Monday, April 11, 2016

Keep Track Of Your Tire Pressure And Temperature

I read all the time that one of the biggest fears people have when RVing is a blown tire and the massive amount of damage that it can cause.  But I rarely read about a Fulltimer or a Newbie adding or adjusting a Tire Pressure Monitoring System (TPMS).  Why?  I doubt that every RV sold comes with a tire monitoring system. I just got back from one of the big RV shows and not one 5th wheel that I looked at came with a TPMS nor did a single salesman recommend a tire monitoring system during the sales presentation.  I also read that more than 60% of the RVs on the road today are overloaded or worse that the tire pressure on the RV is below the manufacturer's recommended tire pressure.  To make it worse [if that is possible] many of the  RVs going down the highway, are going at  70 mph or higher. Even though the RV's tires are marked not to exceed 65 mph.  As we get our RVs ready for another season of camping, let's look at what we need to do to be safer going down the road and monitoring our tires.  

You need to check the tire pressure when the tire is still cold

It has been shown, by an  infrared thermometer, that after only 10 minutes of Summer Sun, that the temperature of RV tires have risen above COLD and should not be measured for pressure and thought to be cold.  After you have driven 1 mile the RV tires are not considered cold and should not be tested for pressure as being cold.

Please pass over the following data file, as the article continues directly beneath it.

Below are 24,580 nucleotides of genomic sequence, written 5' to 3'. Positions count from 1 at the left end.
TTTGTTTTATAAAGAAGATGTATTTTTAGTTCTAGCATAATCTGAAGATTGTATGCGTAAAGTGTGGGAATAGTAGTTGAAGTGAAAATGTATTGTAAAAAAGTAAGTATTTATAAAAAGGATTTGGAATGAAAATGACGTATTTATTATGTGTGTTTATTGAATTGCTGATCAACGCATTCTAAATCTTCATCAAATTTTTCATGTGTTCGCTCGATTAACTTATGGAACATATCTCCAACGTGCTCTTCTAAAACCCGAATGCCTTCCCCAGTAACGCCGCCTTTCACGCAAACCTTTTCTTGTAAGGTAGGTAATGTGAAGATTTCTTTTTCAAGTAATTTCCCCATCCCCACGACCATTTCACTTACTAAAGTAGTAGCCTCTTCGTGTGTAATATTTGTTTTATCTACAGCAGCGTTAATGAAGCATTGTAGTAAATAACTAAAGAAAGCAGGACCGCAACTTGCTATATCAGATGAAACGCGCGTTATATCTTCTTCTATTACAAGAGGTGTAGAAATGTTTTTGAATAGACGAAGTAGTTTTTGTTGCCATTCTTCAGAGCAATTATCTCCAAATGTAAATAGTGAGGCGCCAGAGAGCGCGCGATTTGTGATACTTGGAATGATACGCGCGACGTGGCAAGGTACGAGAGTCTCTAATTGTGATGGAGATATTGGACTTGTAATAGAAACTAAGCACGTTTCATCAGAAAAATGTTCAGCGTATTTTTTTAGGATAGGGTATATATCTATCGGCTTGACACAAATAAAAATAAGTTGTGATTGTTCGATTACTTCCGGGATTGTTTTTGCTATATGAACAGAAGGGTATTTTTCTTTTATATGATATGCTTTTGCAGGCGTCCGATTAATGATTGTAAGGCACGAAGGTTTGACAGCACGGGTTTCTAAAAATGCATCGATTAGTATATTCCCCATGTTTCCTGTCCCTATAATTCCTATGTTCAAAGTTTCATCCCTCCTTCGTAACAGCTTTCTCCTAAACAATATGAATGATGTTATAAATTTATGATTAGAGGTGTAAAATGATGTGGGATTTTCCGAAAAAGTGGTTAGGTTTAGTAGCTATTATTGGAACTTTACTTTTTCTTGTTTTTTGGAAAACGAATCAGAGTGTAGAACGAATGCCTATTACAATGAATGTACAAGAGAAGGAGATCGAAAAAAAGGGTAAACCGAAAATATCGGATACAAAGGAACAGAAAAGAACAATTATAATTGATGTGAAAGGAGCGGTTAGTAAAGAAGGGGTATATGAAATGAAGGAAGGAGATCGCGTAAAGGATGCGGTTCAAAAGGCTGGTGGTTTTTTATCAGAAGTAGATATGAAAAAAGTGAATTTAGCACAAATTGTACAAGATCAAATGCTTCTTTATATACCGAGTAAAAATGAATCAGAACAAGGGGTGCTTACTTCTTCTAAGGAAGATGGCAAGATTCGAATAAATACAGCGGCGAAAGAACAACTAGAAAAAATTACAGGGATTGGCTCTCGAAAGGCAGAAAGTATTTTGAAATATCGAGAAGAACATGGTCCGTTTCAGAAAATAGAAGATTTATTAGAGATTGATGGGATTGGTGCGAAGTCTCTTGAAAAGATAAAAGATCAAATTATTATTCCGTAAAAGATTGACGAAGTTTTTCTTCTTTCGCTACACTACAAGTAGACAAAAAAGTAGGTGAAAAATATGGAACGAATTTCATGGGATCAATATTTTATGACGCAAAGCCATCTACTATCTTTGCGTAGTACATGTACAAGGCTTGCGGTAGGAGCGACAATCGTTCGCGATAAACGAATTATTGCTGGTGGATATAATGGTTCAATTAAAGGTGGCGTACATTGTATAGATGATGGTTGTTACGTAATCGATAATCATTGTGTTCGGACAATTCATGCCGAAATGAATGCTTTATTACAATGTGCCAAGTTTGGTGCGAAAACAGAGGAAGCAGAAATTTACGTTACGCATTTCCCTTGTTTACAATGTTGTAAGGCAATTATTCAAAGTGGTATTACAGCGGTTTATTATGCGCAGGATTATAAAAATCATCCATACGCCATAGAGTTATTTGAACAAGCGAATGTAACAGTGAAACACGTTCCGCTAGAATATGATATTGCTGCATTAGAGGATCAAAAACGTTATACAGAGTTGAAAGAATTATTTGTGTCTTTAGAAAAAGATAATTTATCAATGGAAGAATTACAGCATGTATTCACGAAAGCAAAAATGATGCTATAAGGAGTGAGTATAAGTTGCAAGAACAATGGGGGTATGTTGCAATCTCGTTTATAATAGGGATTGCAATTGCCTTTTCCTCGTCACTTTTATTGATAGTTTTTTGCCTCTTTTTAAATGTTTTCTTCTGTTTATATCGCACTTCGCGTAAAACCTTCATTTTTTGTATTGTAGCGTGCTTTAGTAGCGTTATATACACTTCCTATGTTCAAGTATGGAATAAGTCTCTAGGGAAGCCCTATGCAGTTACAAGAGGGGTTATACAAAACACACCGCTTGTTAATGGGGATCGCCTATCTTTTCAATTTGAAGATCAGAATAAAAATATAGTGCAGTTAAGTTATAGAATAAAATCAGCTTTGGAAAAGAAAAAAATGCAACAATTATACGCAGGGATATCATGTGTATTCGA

When you stop for gas or a bathroom break, you should do a tire check of the RV as well as the tow vehicle. My daughter was checking the tow vehicle for me and found a large cut in the sidewall of the truck tire.  We were able to get the tire replaced before the large accident occurred.  I did not even remember hitting or running over anything on the highway.

Before starting out on the RVing trip be sure to carefully look at the tread, and the side walls both on the front and the back of the tire.  Most RV tire experts agree that if your RV tires are more than five years old from the date of manufacture [shown in a code on the tire] you should replace them. 

Most tire failures occur when the side wall of the tire is under inflated or rots out from the inside where you can not see. Remember you are riding on air, the tire just keeps the air captured and held in place.  You can thank Mr. Sun for sidewall failure in some cases.  Most tires have a Mr. Sun inhibitor built-in but when a tire sits and sits the inhibitor does not get moved to the outside of the tire by the tire going round and round.  Now you see why you need wheel covers right? White Trailer Wheel Covers   for less than $25. 

OK, I have exposed you to some of the basic safety things you need to do, now let's look at those Tire Pressure Monitoring Systems.
A good system for monitoring your tire pressure as well as the tire temperature is the  Wireless Tire Pressure Monitoring System .

Wireless Tire Pressure Monitoring System

The system will tell you of an overheated tire, in most cases before it blows, and of course tell you of low pressure in any monitored tire, even the spare, in real time. 
  • Monitors up to 22 wheels (0-232 psi)
  •  Quickly reacts to abnormal pressure or temperature
  • Waterproof & Dustproof sensors; 
  • Customizable Tire Pressure Monitoring Criteria